The American Conservatory Theater did it again – a wonderful musical adaptation of an iconic book that captured the essence of a city. When Armistead Maupin came to San Francisco he was securely in his closet but the city, and the sexual revolution that it was undergoing in the 70s, encouraged him to put his social experiences into a news paper column (that later made it into a book, and a TV series) and to come out of the closet.
This adaptation owes much of its brilliance to three people – the singer actor Judy Kaye, and music and lyrics duo Jake Shears and John Garden. Judy Kaye’s voice is to die for. Mary Ann Singleton (Betsy Wolfe) arrives in the big bad city and soon finds herself rooming in a building owned by Anna Madrigal (Judy Kaye). The “commune” houses many others whom we bump into as the story progresses.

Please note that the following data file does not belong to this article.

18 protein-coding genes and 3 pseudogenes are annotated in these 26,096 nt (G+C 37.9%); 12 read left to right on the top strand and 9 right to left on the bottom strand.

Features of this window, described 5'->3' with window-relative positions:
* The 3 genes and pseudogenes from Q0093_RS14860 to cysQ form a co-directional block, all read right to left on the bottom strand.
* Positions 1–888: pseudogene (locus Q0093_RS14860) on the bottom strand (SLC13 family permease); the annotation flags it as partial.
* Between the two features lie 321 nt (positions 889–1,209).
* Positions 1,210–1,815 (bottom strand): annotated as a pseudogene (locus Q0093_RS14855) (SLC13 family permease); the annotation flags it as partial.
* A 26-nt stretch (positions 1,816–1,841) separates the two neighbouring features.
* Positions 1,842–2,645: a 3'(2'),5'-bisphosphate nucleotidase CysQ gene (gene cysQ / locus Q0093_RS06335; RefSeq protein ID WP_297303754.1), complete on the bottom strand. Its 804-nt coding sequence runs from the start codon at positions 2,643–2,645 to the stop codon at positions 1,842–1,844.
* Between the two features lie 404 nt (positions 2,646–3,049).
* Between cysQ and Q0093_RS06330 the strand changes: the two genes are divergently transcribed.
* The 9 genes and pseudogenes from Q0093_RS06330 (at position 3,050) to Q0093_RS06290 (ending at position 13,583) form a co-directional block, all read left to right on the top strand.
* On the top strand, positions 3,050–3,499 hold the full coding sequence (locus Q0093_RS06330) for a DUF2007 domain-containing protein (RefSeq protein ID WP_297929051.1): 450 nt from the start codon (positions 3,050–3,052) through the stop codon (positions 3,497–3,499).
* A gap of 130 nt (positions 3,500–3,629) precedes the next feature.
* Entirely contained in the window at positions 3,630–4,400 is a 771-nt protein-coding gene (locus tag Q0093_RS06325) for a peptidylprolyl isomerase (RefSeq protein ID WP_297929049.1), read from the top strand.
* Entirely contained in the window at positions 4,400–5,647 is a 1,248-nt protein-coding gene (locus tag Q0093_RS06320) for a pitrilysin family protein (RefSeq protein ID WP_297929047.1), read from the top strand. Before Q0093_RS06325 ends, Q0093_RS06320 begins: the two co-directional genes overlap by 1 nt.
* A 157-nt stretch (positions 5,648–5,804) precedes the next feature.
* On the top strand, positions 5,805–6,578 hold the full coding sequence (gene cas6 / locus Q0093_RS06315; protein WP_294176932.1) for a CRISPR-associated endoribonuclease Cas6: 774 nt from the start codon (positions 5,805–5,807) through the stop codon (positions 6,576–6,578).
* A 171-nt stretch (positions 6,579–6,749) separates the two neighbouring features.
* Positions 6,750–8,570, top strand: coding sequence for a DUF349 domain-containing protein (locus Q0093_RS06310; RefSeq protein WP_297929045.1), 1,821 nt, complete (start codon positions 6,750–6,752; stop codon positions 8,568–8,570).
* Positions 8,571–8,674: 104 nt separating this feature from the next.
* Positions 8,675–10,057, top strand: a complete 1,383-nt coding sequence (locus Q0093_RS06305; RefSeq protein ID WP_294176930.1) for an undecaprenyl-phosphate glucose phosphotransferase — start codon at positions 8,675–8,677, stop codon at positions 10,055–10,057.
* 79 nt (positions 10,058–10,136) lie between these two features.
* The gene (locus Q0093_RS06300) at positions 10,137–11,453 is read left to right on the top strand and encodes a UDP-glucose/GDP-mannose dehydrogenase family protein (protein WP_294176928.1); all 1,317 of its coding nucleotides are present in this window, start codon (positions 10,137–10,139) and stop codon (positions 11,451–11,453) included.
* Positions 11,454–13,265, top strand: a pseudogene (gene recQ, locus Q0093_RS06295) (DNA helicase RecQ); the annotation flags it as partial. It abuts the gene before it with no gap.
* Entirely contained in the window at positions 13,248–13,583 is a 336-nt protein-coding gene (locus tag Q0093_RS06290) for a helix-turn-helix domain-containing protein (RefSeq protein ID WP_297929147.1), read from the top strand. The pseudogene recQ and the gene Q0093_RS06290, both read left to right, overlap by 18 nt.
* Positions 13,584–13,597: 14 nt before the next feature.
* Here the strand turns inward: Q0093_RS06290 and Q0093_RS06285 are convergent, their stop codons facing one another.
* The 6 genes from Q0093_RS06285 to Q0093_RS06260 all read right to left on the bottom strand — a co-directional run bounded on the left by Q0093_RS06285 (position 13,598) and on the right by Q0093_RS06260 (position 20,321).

They are all intriguing in their own way and have back stories that are quickly filled in, mostly through song. None are more interesting that Mouse Tolliver (Wesley Taylor), a young gay man whose mother has signed up for the Anita Bryant “Save our Children” campaign against gays, and Mona Ramsey (Mary Birdsong) who is a free spirit by night and an advertizing executive in the day time. But the person who keeps us all mesmerized is the wonderful Judy Kaye – who plays Anna Madrigal, a benevolent woman who keeps all these lost souls under her protective wing. They are all looking for love in the city that has in abundance people of all sexual persuasions!
Maupin wrote these stories based on what he overheard in bars and hangouts after his arrival into San Francisco. It is interesting to note that other than Mary Anne, the dying Edgar Halcyon (Richard Poe) who falls for Anna Madrigal, and Mona Ramsey – no one really is straight and normal. Anna herself has a huge secret, and when she tells Mona (“her” daughter) about this her life starts to unravel. However, it is all possible in our fair city, and it is all plausible and wonderfully presented – right from the opening with a huge disco ball casting its rotating spots of bright colors all across the ornate ceiling of the Geary Theater, the play has us riveted to the shenanigans on stage. A must watch, and as it tours the US it may come to your city – do not miss it!